Again, little phrases such as “he rose again, according to the Scriptures” refer to the holy texts of ancient Israel (what Christians call the Old Testament) and thereby gesture at the story of Israel contained in those texts and also at the christological interpretation of them taught to the church by Jesus (Luke 24:25–27).

My point is that the Creed does not explicitly tell the story of Israel but it does gesture to it and require its telling. Thus the church does indeed need to give a good account of God’s way with Israel (as Tom Wright correctly notes) but we should not mistake the lack of that account in the Creed as indicating otherwise.

Friday, 14 June 2013

Christian eschatology and Merleau-Ponty


I read an interesting passage in Maurice Merleau-Ponty, twentieth-century French phenomenologist, the other day. He is exploring the notion of time in the light of music.
Just as the painter is struck by a painting that is not there, the body is suspended in what it sings: the melody is incarnated and finds in the body a type of servant. The melody gives us a particular consciousness of time. We think naturally that the past secretes the future ahead of it. But this notion of time is refuted by the melody. At the moment when the melody begins, the last note is there, in its own manner. In a melody, a reciprocal influence between the first and last note takes place, and we have to say that the first note is possible only because of the last, and vice versa. It is in this way that things happen in the construction of living being.
— Merleau-Ponty, Nature: Course Notes From the Collège de France. Compiled with notes by Dominique Séglard. Translated by Robert Vallier. Evanston, IL: Northwestern University Press, 2003, 174.
It struck me that this resonates very deeply with Christian thinking about eschatology. The end is in the beginning; the beginning is in the end. The beginning is possible because of the end; the end because of the beginning. We often think of creation reaching its intended goal in the eschaton (the beginning in the end) but it is worth exploring the ways in which the telos of creation is there, in its own manner, in the beginning.

Thoughts on a postcard to Robin Parry, Theological Scribbles, cyberville

Tuesday, 4 June 2013

Christopher Hitchens on violent religion

I have just read an excellent critique of Christopher Hitchens' book God is Not Great (by Andrew Shepherd, a free-lance researcher and teacher in New Zealand).

The essays was called "Face to Face with Violence: Hitchens and Religion, Hospitality, and Peace-Building" and is found in a forthcoming collection of essays called Taking Rational Trouble over the Mysteries (Pickwick, 2013).

I confess that I have not read Hitchens' book but if the argument contained in it is anything like that set forth and critiqued by Shepherd I am shocked and staggered!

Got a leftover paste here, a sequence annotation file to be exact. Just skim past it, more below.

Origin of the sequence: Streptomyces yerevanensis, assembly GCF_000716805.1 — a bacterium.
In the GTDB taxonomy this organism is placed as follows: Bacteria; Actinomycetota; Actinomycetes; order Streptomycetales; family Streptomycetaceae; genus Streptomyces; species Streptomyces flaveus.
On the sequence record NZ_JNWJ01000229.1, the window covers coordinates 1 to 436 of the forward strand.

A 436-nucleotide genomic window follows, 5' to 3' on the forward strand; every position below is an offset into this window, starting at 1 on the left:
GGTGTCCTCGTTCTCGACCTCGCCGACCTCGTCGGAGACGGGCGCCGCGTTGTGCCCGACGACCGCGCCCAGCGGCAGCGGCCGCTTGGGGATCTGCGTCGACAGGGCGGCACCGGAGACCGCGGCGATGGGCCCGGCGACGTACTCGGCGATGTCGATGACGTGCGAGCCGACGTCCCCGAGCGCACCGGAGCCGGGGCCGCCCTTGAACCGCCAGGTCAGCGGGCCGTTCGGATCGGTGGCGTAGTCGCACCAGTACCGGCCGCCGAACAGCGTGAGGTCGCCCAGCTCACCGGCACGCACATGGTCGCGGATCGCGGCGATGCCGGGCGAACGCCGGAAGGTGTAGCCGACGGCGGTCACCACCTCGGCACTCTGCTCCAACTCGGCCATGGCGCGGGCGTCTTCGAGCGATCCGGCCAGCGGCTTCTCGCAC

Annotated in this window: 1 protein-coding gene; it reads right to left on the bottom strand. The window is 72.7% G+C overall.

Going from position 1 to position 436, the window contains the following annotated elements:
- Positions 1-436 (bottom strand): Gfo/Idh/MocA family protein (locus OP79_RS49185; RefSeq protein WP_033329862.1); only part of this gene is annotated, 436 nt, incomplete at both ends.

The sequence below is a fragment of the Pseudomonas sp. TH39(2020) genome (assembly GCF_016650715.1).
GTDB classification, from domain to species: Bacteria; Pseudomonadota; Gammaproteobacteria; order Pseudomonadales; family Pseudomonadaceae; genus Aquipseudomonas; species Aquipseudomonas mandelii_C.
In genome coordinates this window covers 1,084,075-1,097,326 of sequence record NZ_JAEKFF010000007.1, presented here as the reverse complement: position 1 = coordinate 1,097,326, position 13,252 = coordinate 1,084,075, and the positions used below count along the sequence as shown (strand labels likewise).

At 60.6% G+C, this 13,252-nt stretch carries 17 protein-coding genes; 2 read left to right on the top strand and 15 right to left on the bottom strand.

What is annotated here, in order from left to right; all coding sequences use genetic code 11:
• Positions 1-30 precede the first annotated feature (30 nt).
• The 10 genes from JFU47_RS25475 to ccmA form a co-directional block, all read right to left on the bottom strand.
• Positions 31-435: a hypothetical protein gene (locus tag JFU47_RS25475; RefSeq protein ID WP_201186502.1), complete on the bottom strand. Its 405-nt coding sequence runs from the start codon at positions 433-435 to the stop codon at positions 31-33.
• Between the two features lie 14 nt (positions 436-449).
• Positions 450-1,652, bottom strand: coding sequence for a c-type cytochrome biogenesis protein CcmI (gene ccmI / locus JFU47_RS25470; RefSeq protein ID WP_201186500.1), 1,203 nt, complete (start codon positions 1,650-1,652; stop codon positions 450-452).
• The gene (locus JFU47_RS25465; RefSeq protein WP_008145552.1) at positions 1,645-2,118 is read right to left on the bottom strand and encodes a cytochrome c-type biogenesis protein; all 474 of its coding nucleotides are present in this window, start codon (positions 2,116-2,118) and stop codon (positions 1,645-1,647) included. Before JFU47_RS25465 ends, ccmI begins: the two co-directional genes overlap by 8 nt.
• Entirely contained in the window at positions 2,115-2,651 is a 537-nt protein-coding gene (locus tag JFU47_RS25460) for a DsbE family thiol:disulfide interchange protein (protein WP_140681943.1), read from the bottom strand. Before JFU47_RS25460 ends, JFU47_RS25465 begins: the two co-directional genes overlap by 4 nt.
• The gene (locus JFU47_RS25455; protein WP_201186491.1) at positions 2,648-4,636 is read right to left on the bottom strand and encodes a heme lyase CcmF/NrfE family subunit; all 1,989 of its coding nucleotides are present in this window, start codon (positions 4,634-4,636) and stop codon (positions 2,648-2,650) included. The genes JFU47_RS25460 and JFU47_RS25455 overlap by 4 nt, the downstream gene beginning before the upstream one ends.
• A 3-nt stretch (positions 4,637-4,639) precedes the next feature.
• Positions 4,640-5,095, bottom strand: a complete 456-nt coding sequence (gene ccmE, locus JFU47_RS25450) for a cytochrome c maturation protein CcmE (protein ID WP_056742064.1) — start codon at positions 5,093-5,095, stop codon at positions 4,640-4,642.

To caricature the summary, it appears that the argument is predicated on a simplistic association of violence and religion that is myopic in its understanding of both violence (many kinds of violence are simply passed-by; perhaps because they implicate secular societies too much) and religion (which is understood in purely functional terms). Religion is more or less defined as violent and violent behaviour is more or less defined as religious. So Hitchens can, of course, list of many instances of religious violence. But when he considers counter-examples things start to get silly:

* atheistic violence (which the twentieth century saw many shocking examples of) Hitchens redefines as "religious."

* instances of religious non-violence (e.g., Martin Luther King Jr) are redefined as secular-inspired rather than Christianity-inspired. Why? Because Christianity is violent so King's peaceful work cannot have been inspired by Christianity. (A claim that anyone even remotely familiar with King will know is simply false.)

I am almost lost for words. That an intelligent person could try to argue in such a fashion seems almost beyond belief. A stunning ability to decide on a theory in advance and then not to allow any evidence to get in the way of it.

Even more worrying was what appeared to be Hitchens' positive, unapologetic, and indeed even gleeful affirmation of the use of lethal violence against certain religious groups. Apparently violence is bad ... unless it is used by secular humanist governments to enforce and defend secularism. Then it is good. (Although, as it is violent would it not be ... religious?)

(OK, I have simplified things above, but ...)

Shepherd then offers a much more helpful and hopeful analysis of religion and violence, drawing on the philosophers Derrida and Levinas.

There are very serious issues to do with religion and violence that need addressing — everyone knows that religion can most certainly be linked to violence. However, if we want constructive solutions to religious violence then the resources for them will need to come from within religious traditions themselves.